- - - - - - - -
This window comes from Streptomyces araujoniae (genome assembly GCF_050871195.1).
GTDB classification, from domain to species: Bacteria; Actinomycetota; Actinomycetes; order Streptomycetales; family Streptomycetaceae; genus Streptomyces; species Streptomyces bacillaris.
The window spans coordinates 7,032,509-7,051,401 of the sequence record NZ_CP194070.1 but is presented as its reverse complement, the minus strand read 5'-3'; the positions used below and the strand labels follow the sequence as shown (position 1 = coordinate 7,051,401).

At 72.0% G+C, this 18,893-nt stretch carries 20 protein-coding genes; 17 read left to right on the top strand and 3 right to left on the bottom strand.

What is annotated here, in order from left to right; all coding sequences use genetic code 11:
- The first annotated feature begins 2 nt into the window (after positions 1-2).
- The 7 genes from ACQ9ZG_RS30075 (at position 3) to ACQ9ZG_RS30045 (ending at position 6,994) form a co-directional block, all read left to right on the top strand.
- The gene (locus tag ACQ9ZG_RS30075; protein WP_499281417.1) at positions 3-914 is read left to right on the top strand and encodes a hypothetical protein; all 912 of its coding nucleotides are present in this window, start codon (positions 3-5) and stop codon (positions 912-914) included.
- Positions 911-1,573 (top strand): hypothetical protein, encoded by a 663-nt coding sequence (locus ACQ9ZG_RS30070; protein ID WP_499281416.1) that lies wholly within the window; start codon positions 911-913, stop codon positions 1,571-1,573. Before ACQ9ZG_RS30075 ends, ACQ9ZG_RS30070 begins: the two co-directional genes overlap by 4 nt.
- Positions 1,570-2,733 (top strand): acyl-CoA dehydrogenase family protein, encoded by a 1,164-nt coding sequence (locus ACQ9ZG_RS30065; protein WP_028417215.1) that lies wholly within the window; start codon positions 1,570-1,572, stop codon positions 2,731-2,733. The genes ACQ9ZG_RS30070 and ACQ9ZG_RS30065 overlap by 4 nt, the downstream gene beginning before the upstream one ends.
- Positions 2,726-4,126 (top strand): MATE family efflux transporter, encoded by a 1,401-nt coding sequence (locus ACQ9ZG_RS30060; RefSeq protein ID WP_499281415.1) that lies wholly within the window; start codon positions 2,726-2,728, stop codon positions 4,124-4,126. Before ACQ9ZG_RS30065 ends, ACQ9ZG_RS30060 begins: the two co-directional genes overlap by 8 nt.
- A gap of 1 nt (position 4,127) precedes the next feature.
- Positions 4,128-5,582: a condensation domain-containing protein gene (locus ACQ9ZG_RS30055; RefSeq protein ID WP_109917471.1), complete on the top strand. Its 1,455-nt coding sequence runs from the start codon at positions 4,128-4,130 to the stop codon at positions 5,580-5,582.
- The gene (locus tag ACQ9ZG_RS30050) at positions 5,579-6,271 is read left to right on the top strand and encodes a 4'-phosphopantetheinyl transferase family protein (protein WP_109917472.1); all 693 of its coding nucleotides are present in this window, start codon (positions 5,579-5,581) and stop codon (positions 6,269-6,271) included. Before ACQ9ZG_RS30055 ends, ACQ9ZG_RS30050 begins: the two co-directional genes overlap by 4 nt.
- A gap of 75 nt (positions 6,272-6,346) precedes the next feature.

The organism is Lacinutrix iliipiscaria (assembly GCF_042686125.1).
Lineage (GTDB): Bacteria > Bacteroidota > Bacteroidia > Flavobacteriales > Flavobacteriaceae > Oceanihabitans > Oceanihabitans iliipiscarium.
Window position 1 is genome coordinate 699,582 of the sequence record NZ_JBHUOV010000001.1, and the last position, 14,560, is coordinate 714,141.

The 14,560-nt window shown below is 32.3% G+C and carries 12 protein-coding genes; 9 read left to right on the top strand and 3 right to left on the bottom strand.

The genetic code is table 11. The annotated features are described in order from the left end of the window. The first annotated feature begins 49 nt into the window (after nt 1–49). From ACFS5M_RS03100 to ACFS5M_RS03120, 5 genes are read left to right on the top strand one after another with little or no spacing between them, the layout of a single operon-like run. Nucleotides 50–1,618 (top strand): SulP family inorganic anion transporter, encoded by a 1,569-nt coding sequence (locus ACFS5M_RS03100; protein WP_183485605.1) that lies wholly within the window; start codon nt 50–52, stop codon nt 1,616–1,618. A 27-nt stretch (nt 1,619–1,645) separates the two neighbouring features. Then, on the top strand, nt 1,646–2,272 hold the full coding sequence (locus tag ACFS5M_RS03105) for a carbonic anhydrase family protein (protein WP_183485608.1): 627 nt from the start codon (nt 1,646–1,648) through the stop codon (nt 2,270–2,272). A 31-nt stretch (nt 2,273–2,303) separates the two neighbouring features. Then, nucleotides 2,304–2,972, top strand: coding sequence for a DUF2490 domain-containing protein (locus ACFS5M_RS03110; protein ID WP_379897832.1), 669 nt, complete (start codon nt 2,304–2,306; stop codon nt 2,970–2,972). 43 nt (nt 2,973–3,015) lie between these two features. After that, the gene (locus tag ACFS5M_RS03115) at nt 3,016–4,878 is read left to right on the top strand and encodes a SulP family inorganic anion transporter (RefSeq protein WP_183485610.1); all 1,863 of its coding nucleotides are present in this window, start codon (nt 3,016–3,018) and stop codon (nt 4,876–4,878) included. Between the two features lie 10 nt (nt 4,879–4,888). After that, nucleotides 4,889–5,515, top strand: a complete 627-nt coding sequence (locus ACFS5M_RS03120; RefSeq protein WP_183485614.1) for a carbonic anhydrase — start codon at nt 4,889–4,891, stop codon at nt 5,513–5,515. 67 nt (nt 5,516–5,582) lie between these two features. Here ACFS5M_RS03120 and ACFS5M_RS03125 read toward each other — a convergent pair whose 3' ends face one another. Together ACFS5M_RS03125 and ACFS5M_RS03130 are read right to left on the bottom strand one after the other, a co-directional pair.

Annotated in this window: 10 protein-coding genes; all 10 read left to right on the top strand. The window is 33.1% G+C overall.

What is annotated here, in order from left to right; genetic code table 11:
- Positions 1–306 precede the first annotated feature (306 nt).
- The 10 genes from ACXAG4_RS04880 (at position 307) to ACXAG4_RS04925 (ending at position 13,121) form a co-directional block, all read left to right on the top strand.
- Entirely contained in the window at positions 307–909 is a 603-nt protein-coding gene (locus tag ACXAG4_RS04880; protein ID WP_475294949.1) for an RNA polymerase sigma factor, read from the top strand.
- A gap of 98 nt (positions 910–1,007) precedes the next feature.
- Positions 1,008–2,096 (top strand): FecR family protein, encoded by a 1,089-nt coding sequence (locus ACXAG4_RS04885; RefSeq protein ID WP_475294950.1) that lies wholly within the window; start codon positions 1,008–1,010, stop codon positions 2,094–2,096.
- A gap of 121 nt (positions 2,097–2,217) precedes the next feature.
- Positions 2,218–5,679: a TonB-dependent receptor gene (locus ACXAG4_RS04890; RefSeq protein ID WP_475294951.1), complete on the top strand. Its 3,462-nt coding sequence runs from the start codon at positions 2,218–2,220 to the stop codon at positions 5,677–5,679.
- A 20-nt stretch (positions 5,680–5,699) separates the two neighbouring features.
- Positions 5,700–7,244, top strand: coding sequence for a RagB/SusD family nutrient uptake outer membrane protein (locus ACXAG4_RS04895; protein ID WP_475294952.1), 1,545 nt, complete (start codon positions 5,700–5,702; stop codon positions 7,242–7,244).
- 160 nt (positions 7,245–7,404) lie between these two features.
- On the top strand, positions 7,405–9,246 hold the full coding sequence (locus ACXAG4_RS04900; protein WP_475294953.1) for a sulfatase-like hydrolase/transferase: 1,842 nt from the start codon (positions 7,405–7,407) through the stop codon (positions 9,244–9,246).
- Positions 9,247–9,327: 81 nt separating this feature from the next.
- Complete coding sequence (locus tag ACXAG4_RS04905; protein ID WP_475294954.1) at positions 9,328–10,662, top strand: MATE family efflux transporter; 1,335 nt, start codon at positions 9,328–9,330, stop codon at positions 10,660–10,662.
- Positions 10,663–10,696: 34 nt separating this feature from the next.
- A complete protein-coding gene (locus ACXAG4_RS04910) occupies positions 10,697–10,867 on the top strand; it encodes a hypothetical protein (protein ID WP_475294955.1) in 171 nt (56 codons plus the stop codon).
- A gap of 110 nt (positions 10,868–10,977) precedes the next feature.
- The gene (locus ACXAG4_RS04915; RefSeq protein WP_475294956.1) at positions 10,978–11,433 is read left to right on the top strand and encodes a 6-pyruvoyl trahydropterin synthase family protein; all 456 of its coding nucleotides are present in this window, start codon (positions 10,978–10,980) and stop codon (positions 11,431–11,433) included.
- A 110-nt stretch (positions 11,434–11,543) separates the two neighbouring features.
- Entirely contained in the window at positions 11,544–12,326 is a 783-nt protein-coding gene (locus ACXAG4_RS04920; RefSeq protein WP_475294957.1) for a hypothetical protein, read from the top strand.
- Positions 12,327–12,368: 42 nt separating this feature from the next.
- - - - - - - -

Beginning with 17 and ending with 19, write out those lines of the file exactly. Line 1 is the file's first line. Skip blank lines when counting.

Lineage (GTDB): Bacteria > Bacteroidota > Bacteroidia > Flavobacteriales > Flavobacteriaceae > Oceanihabitans > Oceanihabitans iliipiscarium.
Window position 1 is genome coordinate 699,582 of the sequence record NZ_JBHUOV010000001.1, and the last position, 14,560, is coordinate 714,141.

The 14,560-nt window shown below is 32.3% G+C and carries 12 protein-coding genes; 9 read left to right on the top strand and 3 right to left on the bottom strand.